Thought-provoking pieces put Carey Newman firmly in the footsteps of Bill Reid, arguably the greatest Native artist of Canada.
In 2008, Carey Newman, an artist of the Kwakwaka’wakw, Coast Salish and settler heritage, took an old-growth log on an epic journey. Aided by a small team that included his father Victor, also a carver, he visited about 55 communities in all corners of British Columbia. At each stop members of the public helped carve the Spirit Pole.
For a 33-year-old it was an enormous responsibility, an ambitious project. Newman estimates that over 11,000 people contributed to transforming the pole into a towering work of art, which was raised in Duncan at the opening ceremonies of the North American Indigenous Games.
In 2009, Carey tackled another megaproject when he was selected to create an art installation for the 2010 Olympic Games. His piece entitled “Dancing Wind,” consists of four large panels, made from stainless steel, cedar and glass representing wind directions, animals, and colours related to the medicine wheel.
In the decade since then the talented Newman, who grew up in Sooke but now lives in Victoria, has gone from one success to another. His work is much sought after and has been acquired by corporations, government agencies and museums around the world. He is living up to his Native name, Ha-yalth-kingeme, which means Face of a Chief.
Recently, I visited Carey at his spacious carving shed on the Tsawout Reserve in Saanich where three large crates containing his totems were being loaded onto a truck for shipment to Germany.
A tall, clean-shaven, good-looking man with black hair, Newman has a ready smile and a subtle Native humour. He explained how training in art has been by the Native method of mentoring and apprenticeship rather than formal courses. This was relatively easy since he comes from a family of carvers: his father Victor; his great-grandfather Charlie James; and his great-aunt Ellen Neel.
And, surprise, he’s also a musician! Newman, who studied piano at the University of Victoria and voice at the Victoria Conservatory of Music, had a brief singing career before deciding to pursue visual art exclusively.
Showing me a cedar log, he said, “I’m careful to adhere to traditional rules and values. Finding ways to innovate without disregarding history is important to me.” He explained that he loves working with cedar for it is a central element of indigenous culture. “I’m deeply connected to the wood I’m working.” He strives to highlight either Indigenous, social, or environmental issues.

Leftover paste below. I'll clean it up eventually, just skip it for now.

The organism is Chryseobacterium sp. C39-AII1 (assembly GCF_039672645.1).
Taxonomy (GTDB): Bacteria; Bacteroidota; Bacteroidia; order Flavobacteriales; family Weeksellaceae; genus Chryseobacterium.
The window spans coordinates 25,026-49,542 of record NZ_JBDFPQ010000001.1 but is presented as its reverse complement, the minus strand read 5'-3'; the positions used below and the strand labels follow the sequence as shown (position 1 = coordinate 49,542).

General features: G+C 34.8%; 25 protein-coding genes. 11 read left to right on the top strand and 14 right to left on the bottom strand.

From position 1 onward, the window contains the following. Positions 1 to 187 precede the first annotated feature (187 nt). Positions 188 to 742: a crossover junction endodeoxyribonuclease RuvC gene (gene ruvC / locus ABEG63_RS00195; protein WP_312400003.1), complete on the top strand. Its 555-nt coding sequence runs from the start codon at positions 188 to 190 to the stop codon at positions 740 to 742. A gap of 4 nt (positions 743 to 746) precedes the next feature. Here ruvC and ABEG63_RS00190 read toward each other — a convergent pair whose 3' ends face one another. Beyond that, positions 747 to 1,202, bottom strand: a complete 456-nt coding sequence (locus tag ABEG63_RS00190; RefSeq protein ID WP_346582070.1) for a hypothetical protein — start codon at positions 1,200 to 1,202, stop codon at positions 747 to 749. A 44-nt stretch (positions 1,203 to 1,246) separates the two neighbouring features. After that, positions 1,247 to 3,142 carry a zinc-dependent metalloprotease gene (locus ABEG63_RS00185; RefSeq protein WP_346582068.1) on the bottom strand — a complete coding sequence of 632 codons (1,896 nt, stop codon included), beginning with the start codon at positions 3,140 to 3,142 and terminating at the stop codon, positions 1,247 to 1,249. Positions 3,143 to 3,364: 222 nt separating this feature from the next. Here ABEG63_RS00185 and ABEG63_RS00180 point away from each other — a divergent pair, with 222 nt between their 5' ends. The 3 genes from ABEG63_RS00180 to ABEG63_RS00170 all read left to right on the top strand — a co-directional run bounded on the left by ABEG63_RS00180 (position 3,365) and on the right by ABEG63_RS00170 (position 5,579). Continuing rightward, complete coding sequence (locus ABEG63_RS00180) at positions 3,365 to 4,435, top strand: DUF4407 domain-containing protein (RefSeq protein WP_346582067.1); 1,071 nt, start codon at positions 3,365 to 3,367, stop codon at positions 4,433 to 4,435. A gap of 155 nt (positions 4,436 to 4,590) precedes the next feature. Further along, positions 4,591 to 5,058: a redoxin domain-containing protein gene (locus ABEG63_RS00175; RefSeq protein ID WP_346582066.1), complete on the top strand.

Newman is highly talented in many media including wood, stone, gold/silver, gems, glass and painting. His works were available at Blue Raven Gallery in Sooke from 1996 to 2018 when it was closed, not because of lack of sales, but because he did not have the time and his parents no longer had the energy to run it.
Newman’s most significant work, the 12-metre-long Witness Blanket, has become a national monument. Starting in 2012 he visited residential schools, churches, government buildings and cultural structures in 77 communities across Canada to collect 887 fragments of the residential-school era. “My dad is a survivor of the residential schools, which operated from 1870 to 1996 with 4,100 deaths, so I wanted to tell the story,” he said. It took more than a year to collect the pieces, which included a piece of strap, hair cut from a woman survivor, a door, a skate and much more. Then it took six months for Newman to assemble the fragments into a row of panels, a major art installation.
Newman explained …
“The blanket is a universal symbol of protection.”
“For many of us, the blanket identifies who we are and where we’re from – we wear them in ceremony and give them as gifts.” The Witness Blanket is a moving and powerfully evocative way of remembering the residential-school era.
After touring Canada extensively over the past few years the Witness Blanket is presently undergoing conservation at the Canadian Museum for Human Rights in Winnipeg. A replica is being created, which will begin touring in May 2019.
Newman was awarded the Meritorious Service Medal in 2017. In 2018 he was named to the Order of British Columbia, in part, no doubt, because of the Witness Blanket. “It was a great ceremony,” he said, “but I felt conflicted because a lot of my work is critical of government.”
Recently Newman was appointed as the 6th Audain Professor of Contemporary Art Practice of the Pacific Northwest at the University of Victoria, a three-year position. “This is breaking new ground for me,” says Newman. “I’m looking forward to having the opportunity to convert the experience of mentorship into a more formal educational setting.” He is also working to establish a Centre of Excellence to study art and reconciliation as a legacy of the Witness Blanket.
With his ability to work with many media, and to create major, thought-provoking pieces, Carey Newman is following in the footsteps of Bill Reid, arguably, the greatest Native artist of Canada.